Done correctly. Always work within your zone of easy effort. you feel your upper back relax. If a movement hurts. 5. Repeat about five (5) times at decreasing levels of effort. use less effort. Module 1A: Spine Waves 53 . Never cause yourself to cringe.Go slowly enough to notice the first sensation of effort. Slowly relax.

gently lift your breastbone and hold. 2. Repeat until you can feel your chin tuck in toward your neck. your chest sink and your low back flatten. we learn to locate the base of the throat. Slowly exhale and relax all efforts. Breathe freely.Go slowly enough to notice the first sensation of effort. Module 1A: Spine Waves 54 . 1. Feel your chin automatically (slightly) tuck toward your throat. Now. Inhale. Feel your throat relax. Always work within your zone of easy effort. If a movement hurts. Never cause yourself to cringe. use less effort.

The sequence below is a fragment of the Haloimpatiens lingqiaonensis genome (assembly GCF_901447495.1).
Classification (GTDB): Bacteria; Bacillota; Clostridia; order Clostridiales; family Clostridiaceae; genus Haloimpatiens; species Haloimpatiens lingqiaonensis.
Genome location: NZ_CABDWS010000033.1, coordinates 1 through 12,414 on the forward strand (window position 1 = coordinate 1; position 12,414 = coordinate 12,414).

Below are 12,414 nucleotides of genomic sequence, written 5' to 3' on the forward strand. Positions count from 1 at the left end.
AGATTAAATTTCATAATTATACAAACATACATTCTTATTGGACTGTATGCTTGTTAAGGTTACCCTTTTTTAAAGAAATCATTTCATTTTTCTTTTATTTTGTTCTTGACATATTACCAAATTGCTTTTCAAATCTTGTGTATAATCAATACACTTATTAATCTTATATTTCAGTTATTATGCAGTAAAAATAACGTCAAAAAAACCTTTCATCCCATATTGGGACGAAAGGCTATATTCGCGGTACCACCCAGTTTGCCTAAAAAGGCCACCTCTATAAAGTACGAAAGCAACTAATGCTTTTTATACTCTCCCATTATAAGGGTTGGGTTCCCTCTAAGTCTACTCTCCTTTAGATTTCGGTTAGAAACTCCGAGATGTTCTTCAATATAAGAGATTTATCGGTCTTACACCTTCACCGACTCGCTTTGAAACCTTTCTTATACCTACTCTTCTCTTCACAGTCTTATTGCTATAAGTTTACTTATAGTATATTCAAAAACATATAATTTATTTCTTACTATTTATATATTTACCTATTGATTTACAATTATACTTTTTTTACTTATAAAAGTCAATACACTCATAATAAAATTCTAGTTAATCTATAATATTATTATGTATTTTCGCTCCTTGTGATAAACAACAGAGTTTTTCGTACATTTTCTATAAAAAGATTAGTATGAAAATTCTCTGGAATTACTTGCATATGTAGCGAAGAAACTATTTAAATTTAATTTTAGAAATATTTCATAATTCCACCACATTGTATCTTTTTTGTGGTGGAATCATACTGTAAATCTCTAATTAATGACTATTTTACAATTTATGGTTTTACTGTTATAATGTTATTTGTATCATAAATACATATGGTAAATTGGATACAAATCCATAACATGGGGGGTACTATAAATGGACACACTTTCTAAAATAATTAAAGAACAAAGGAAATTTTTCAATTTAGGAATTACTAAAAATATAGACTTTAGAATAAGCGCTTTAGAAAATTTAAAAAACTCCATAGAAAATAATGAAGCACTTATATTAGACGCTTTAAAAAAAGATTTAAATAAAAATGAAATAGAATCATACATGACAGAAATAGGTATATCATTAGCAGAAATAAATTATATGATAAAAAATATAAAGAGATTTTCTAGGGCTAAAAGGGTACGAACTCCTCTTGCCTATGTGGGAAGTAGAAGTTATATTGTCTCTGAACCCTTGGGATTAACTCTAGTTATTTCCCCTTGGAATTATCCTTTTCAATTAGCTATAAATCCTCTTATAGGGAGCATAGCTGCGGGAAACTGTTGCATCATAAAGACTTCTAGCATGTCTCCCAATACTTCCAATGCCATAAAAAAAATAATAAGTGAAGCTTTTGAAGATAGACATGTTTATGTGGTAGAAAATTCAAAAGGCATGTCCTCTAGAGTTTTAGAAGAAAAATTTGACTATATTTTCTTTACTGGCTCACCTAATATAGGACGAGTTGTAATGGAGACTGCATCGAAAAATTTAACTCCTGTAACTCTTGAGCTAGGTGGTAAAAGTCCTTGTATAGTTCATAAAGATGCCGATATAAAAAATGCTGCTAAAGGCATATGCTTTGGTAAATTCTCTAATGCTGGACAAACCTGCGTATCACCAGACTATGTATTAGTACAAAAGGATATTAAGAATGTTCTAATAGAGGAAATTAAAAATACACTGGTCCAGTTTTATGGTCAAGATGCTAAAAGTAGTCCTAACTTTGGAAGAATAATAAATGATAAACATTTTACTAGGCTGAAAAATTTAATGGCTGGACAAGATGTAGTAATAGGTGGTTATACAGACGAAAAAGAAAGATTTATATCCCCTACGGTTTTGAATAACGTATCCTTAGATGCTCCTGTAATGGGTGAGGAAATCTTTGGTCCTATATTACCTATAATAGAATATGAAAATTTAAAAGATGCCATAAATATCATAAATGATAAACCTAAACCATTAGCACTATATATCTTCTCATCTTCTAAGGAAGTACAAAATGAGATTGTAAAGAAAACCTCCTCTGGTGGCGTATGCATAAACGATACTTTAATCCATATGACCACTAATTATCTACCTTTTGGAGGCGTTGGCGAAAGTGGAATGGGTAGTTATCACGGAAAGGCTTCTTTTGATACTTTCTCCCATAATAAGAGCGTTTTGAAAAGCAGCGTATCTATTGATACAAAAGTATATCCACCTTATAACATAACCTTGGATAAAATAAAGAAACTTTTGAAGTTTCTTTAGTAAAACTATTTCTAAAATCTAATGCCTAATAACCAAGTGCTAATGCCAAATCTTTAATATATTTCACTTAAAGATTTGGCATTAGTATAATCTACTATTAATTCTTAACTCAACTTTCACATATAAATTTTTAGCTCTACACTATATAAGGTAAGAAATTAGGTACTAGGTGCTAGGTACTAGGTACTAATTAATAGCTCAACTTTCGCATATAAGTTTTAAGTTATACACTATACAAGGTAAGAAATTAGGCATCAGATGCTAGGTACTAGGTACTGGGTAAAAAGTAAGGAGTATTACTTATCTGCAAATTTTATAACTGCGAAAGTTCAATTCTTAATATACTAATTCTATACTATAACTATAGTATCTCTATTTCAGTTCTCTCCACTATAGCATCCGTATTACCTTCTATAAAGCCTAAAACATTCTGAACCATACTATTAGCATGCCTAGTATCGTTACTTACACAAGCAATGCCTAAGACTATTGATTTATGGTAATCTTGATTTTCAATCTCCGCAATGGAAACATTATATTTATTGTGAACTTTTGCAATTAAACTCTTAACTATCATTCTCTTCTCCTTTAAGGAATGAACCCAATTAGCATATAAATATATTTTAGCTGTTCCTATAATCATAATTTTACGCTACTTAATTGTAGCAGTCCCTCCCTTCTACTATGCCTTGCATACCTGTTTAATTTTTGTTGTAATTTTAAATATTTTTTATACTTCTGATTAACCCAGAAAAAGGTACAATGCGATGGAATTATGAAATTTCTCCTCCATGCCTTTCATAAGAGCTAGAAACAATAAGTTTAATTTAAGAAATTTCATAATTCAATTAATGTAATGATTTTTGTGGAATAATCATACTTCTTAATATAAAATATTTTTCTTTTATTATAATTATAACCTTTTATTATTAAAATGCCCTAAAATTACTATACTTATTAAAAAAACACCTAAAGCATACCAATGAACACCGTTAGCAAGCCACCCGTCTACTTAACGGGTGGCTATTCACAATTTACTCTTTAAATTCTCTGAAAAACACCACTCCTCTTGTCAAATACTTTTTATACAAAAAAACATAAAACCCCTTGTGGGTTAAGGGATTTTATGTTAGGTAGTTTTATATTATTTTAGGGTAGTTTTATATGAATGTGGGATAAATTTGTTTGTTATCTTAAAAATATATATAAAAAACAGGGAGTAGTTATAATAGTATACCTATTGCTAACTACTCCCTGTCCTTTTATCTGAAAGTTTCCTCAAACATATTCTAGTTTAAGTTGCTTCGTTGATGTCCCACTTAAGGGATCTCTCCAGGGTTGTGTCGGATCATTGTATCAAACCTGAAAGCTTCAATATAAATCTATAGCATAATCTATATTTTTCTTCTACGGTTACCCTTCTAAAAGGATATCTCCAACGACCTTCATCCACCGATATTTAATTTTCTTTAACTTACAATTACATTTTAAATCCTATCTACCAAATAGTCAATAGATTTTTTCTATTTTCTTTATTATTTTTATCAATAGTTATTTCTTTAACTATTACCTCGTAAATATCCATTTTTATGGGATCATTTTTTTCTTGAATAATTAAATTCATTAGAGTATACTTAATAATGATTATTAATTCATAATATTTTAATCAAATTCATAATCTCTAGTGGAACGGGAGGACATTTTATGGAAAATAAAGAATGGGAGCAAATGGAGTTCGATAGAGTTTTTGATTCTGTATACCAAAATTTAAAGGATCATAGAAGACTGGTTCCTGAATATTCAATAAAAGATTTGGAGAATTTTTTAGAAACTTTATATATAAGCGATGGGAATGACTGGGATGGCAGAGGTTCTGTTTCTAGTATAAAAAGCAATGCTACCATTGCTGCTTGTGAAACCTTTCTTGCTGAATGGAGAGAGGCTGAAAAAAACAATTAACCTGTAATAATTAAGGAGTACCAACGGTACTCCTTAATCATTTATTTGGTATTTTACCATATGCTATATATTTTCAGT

use less effort. Feel the tension at the front of your neck and base of your throat.Go slowly enough to notice the first sensation of effort. and hold. Lift your breastbone. ⇒ 2nd level ⇒ Inhale. 1. 3. Always work within your zone of easy effort. If a movement hurts. press your head down. Help tuck your chin toward your neck by increasing its natural movement. Equalize tucking your chin and lifting your breastbone. Never cause yourself to cringe. hold. Module 1A: Spine Waves 55 . 2.

Slowly exhale and relax all efforts. Breathe freely. If a movement hurts.Go slowly enough to notice the first sensation of effort. Feel your throat relax. Module 1A: Spine Waves 56 . Never cause yourself to cringe. 4. your chest sink and your low back flatten. Always work within your zone of easy effort. use less effort.

and hold. turn chin up. Always work within your zone of easy effort. Module 1A: Spine Waves 57 . a movement that enables you to relax the muscles of your mid-to-upper back. 1. Feel the back of your neck tighten and shorten. the first spine-wave. If a movement hurts. use less effort. 3. Feel your breastbone lift.Go slowly enough to notice the first sensation of effort. Never cause yourself to cringe. Equalize tensions at the back of your neck and mid-back. lift your breastbone. 2. Now. Feel the back of your neck and the muscles of your mid-toupper back tighten. Press your head down. Inhale. and hold.